Recently, I was offered the chance to review one of the lapbook studies produces by In the Hands of a Child. I picked their Princesses Project Pack in the hopes that Lauren would enjoy working on it. She's been on a bit of a princess kick lately, especially since we recently collected Princess autographs at Disneyland.
It turns out that working on her Princess lapbook was Lauren's absolute favorite part of our school days. I quickly learned that I should save the lapbook activities for the end of our school day so that she would work diligently on her other schoolwork first.
From a parent standpoint, the Princess study was "practically perfect in every way." (I couldn't resist throwing in a subtle Disney reference, even if it isn't from a princess movie.) The study materials were easy to print and the directions for the lapbook were all easy to understand.
The project pack included information about all of the princesses we studied, but Lauren and I found it fun to read more complete versions of some of the stories using fairy tale books we already had. There is also a book list included in the curriculum if you need help finding princess books.
For each day of the study, we read either the information about the assigned princess or a book of our own. Each princess had at least one special activity specific to her story, and we added Princess trading cards to our collection each day, too. Throughout the study we added to a vocabulary book that had nearly 20 entries when it was finished.
Lauren's favorite activity was the Cinderella-inspired one where we measured the feet of all of our family members (and a few dolls).
The activities were slightly different every day. All of the assignments required her to remember the main points of the story we had read, but the way it was presented was different for each princess. On the days when the mini book required some writing, we had a choice between using the printed answer, using the answer that was written in dotted letters for tracing, or writing our own.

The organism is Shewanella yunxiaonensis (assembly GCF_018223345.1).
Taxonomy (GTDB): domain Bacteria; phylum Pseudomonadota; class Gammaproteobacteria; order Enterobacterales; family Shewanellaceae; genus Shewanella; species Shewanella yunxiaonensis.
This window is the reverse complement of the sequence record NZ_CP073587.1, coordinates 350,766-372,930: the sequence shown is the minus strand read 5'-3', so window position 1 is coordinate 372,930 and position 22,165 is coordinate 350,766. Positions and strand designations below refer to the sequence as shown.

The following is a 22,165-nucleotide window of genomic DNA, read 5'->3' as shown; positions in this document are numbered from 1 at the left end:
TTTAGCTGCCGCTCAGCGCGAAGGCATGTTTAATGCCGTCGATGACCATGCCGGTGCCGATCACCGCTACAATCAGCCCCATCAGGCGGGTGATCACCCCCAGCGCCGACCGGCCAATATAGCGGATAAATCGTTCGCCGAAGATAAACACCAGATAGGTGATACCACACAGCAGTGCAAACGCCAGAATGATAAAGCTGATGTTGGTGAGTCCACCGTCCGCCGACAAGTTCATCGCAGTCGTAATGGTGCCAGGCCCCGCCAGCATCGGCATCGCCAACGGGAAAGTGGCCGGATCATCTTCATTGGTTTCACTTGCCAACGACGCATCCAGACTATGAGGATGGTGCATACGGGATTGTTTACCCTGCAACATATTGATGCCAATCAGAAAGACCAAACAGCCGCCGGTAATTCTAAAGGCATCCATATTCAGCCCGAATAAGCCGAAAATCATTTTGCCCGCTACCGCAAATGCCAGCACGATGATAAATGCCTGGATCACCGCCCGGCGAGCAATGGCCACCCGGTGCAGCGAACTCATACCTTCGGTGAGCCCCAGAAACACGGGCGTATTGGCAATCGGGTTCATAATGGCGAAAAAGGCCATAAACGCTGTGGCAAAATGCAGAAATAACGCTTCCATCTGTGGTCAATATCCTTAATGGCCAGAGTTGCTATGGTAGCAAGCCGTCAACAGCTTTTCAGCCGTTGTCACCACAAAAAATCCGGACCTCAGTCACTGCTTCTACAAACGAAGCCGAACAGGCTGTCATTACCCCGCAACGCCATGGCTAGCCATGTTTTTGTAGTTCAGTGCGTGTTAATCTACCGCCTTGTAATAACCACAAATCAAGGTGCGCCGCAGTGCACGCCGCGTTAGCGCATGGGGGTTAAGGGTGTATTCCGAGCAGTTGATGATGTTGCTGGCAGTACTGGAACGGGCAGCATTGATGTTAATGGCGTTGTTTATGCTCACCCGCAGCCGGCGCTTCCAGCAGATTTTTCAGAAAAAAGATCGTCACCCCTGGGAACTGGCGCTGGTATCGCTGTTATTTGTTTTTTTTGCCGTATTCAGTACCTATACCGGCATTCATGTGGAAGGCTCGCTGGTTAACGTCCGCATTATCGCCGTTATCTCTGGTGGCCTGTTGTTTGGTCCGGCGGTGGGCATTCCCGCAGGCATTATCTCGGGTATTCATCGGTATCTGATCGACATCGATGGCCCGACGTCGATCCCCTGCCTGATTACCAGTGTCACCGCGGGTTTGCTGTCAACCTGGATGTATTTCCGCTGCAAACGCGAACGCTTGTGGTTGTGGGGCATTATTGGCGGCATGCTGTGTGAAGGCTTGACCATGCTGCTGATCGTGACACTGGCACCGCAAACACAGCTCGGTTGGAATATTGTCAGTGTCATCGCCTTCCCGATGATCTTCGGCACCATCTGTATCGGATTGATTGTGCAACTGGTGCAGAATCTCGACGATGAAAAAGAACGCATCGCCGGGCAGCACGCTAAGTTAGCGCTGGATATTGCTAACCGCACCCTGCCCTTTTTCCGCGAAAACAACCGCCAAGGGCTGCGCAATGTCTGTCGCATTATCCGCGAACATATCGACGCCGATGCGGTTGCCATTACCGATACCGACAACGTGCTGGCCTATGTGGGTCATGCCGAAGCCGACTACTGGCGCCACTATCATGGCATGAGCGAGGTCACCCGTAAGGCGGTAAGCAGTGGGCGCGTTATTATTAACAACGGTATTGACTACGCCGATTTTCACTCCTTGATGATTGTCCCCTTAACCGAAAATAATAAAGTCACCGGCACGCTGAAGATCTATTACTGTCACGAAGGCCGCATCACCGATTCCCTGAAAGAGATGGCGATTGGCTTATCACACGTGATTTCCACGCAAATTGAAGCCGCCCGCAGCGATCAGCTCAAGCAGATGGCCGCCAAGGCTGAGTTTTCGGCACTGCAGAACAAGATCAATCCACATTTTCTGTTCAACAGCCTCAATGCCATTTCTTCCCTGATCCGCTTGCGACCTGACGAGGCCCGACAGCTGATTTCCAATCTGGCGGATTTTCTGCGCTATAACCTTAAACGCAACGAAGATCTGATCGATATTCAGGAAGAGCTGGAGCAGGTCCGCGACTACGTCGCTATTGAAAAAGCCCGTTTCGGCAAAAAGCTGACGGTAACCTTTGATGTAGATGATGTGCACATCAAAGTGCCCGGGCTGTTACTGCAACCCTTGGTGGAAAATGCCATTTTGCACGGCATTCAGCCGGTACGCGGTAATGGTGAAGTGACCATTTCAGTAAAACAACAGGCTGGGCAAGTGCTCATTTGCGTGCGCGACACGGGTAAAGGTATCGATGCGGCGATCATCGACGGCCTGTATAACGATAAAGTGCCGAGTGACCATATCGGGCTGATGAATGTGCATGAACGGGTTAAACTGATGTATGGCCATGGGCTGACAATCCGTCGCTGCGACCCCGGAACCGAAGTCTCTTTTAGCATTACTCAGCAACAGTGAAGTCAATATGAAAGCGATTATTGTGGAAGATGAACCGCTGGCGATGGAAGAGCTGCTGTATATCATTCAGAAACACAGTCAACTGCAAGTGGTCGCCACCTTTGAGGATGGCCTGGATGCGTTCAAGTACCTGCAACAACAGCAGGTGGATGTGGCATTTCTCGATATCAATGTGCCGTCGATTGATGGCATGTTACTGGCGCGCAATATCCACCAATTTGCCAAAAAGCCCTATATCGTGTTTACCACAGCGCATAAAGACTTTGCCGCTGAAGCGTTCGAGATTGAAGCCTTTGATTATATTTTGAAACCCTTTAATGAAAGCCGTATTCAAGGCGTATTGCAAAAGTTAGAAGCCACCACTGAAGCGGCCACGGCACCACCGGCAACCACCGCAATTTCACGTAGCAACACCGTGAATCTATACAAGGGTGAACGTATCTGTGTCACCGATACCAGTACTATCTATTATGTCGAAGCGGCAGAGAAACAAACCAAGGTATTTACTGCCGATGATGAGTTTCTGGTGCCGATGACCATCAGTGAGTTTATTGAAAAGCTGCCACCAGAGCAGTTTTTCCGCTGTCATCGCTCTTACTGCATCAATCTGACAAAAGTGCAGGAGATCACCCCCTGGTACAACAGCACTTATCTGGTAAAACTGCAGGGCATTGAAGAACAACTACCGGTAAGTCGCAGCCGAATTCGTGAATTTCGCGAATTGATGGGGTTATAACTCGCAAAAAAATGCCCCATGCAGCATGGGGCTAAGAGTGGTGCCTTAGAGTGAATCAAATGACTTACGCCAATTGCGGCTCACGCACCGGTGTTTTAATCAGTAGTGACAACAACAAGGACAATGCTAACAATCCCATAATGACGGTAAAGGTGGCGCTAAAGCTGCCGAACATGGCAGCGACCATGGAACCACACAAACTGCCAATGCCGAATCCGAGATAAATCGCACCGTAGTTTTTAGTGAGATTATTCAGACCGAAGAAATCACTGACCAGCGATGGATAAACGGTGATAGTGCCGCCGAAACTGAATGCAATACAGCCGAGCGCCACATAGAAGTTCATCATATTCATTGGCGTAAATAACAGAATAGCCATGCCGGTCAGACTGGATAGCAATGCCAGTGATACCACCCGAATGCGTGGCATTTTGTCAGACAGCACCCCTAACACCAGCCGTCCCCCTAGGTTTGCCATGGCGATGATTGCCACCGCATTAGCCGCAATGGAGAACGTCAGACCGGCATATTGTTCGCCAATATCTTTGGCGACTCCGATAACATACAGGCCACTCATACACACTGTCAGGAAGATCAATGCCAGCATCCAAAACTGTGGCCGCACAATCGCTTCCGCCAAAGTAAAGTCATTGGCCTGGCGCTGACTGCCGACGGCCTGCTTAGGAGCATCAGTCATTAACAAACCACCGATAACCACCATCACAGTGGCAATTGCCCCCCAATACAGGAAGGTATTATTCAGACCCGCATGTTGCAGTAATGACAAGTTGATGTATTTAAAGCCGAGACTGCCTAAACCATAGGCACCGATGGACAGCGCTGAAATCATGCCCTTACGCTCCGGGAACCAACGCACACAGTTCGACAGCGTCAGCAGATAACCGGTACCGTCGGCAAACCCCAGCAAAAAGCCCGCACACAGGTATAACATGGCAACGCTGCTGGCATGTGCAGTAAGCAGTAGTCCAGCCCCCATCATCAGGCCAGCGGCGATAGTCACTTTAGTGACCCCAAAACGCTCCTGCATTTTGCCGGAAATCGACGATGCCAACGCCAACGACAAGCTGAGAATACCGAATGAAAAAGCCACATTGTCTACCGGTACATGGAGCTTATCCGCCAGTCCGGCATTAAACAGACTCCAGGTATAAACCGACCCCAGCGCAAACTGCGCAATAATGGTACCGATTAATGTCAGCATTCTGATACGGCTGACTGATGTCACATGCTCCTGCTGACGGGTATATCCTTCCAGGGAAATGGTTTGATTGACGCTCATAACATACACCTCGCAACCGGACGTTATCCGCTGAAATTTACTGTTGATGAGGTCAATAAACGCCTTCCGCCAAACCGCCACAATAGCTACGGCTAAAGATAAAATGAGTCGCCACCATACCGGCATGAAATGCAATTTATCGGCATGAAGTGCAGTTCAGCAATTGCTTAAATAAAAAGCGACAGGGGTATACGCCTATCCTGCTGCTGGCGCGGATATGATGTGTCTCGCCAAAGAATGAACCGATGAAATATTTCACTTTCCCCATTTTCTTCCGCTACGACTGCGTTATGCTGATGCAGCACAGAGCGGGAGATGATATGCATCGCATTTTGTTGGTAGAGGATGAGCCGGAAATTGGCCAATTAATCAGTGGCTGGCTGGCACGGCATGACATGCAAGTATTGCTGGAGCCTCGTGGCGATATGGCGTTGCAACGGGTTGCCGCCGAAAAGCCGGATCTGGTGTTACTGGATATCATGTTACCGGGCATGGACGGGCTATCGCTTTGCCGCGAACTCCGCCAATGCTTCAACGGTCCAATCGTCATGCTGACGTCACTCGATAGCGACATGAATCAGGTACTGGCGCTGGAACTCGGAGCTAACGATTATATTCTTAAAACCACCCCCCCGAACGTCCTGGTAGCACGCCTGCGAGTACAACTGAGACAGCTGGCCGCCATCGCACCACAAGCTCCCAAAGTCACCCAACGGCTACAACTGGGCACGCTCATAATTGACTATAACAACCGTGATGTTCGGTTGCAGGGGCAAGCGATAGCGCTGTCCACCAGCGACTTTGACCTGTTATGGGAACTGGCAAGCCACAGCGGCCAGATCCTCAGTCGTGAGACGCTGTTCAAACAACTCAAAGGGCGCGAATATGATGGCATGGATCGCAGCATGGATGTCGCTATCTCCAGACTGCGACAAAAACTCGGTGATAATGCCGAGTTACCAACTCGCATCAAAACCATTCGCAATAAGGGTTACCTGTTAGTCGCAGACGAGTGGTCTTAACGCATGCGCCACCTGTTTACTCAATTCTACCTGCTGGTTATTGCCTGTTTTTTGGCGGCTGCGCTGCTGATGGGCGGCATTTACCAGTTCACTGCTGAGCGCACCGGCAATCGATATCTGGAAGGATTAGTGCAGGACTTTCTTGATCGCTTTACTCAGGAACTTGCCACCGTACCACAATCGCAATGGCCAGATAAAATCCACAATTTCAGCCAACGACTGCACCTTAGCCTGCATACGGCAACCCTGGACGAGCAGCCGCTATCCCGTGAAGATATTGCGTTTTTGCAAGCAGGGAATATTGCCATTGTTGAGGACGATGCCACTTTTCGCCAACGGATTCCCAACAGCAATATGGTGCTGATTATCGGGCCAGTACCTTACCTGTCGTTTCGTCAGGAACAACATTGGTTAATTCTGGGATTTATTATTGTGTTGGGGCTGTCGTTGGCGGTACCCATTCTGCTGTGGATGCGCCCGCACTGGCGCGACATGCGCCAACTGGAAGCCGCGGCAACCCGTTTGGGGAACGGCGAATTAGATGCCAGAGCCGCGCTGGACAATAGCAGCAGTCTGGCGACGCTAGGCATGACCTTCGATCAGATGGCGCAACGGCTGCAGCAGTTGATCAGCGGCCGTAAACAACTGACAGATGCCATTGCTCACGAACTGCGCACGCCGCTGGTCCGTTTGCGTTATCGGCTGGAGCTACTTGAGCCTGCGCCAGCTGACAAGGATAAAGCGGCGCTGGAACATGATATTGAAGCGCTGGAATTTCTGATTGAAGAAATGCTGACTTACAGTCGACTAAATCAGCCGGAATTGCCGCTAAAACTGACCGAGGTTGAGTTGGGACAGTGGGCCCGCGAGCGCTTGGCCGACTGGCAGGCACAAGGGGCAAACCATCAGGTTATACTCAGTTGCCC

I loved that the lapbook activities gave Lauren some extra practice with her fine motor skills, especially in terms of cutting and gluing. Since she loved doing this study so much, she worked very hard to make sure everything was cut out as neatly as possible and glued together correctly.
On the last day of the study, we glued all the activity books to the main lapbook folders, and Lauren proudly took it with her to show her Occupational Therapist and Physical Therapist what she had done.
The Princess Project Pack from In the Hands of a Child came as a 74 page pdf file and is currently on sale for $7 (regularly $10). It is recommended for preschoolers through second graders and worked well for my first grader. The study covered both Fairy Tale and real life princesses, but the focus was definitely on the Disney princesses (or the Disney versions of traditional princess stories).
In addition to receiving the Princess lapbook materials for Lauren to try, I was also offered the opportunity to giveaway another copy of the study to one of my readers. Please use the rafflecopter form below to enter the contest.
Disclaimer: I received a Princess Project Pack (ebook) for the purpose of writing this review, and I received no other compensation. In return, I agreed to give an honest review of the materials and how they worked for my homeschool family. I am disclosing this in accordance with FTC regulations.
a Rafflecopter giveaway